Just how serious is the threat of cyber-attack to the UK? Are our government and industrial secrets being targeted globally by cyber criminals? Most people have been lulled into something of a false sense of security. They are aware of the fact that governments and businesses take great care to protect their valuable assets and information, using intrusion protection and advanced penetration testing to filter out the threats, and that by and large such practices have managed to keep a lid on the problem.
The UK government has launched a scheme designed to promote greater information sharing on cross-sector cyber threats between businesses and government. The Cyber Security Information Sharing Partnership (CISP) will establish a cyber-attack monitoring operations room, known as a Fusion Cell, where cyber security experts from industry will operate alongside the experts from GCHQ, MI5 and the police for the first time in an attempt to combat the growing online threat to Britain’s firms.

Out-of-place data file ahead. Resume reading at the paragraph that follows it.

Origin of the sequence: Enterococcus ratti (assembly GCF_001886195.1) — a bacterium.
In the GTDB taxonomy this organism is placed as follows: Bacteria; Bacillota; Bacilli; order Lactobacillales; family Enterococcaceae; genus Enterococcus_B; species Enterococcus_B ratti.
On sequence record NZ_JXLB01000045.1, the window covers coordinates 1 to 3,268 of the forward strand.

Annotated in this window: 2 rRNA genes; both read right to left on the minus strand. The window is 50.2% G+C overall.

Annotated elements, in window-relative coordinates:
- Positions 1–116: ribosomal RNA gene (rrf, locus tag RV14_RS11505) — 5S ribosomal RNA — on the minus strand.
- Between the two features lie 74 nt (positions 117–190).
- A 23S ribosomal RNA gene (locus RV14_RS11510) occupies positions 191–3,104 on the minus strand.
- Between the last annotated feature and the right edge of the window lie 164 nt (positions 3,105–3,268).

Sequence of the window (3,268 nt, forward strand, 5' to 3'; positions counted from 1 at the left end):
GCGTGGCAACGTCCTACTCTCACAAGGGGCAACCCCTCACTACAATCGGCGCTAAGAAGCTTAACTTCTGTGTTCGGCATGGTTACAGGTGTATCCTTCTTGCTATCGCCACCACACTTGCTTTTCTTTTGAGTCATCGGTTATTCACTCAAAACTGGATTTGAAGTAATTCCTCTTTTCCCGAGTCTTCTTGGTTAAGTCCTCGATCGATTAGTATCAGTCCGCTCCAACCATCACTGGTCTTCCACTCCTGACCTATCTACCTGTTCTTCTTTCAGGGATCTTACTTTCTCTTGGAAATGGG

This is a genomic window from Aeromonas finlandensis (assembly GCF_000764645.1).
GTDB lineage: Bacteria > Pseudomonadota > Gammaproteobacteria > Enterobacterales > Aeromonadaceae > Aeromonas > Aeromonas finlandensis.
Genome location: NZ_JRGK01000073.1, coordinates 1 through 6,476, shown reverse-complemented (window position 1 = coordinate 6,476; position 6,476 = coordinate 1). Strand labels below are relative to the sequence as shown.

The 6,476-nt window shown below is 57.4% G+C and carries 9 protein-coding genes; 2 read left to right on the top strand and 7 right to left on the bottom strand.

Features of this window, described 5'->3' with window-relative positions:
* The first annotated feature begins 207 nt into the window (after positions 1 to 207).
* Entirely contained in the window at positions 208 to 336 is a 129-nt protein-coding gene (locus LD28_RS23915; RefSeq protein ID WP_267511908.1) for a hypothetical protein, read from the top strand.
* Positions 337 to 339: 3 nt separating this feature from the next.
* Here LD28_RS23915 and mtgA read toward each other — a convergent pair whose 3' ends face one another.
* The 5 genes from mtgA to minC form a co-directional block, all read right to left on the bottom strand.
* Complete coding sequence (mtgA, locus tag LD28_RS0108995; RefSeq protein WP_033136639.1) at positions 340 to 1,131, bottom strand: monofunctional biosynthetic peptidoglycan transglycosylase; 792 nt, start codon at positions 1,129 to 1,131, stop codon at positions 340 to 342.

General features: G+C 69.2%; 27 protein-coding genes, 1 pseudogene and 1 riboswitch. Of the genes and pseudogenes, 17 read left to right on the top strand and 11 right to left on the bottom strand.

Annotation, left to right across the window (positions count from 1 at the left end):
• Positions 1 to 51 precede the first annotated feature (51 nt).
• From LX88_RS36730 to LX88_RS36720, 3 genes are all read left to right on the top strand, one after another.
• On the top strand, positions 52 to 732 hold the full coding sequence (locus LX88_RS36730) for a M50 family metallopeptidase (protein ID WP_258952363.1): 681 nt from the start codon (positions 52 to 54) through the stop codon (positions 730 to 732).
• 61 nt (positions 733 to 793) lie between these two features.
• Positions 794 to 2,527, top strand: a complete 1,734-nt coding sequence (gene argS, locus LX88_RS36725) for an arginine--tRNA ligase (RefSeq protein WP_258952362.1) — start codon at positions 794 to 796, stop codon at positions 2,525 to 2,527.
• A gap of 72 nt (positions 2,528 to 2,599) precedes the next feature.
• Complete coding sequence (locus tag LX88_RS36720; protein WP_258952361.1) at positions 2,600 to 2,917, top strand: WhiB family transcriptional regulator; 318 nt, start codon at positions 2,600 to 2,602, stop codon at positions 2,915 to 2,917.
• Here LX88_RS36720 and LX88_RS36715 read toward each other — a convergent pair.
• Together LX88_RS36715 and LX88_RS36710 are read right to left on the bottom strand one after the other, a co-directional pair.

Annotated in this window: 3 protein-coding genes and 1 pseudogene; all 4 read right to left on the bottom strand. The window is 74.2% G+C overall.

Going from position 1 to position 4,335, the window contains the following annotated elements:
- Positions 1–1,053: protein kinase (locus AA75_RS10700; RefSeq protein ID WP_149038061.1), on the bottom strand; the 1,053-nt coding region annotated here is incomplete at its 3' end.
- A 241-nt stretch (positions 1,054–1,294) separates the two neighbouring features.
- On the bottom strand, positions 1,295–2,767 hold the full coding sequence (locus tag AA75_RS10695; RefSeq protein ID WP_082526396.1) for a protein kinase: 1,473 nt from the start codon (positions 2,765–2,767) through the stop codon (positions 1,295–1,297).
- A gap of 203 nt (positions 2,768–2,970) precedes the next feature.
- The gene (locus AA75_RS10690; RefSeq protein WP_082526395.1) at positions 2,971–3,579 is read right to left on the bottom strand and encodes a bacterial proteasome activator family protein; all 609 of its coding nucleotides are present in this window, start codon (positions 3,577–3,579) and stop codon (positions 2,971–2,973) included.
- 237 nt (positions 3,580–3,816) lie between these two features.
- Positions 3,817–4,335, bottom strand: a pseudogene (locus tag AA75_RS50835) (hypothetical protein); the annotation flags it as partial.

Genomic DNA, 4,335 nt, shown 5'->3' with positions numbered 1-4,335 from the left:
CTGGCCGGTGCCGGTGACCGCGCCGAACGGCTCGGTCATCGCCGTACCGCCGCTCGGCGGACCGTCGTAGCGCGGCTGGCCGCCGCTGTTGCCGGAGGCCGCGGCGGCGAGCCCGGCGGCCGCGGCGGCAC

You may never have heard of Gil Shwed, yet there’s every likelihood that your home or business is using internet security software that has been designed, or influenced, by the company he founded, Check Point. Shwed is an Israeli programmer and entrepreneur who is rightly regarded as one of the founding fathers of modern Internet security.
The UK’s national cyber security strategy, published in November 2011, set out the government’s intentions to encourage industry-led standards and guidance for organisations to manage the risk to their information. However there is still confusion around which standards are best followed. As a consequence the government has announced that it plans to select and endorse a preferred organisational standard that best meets the requirements for effective cyber risk management.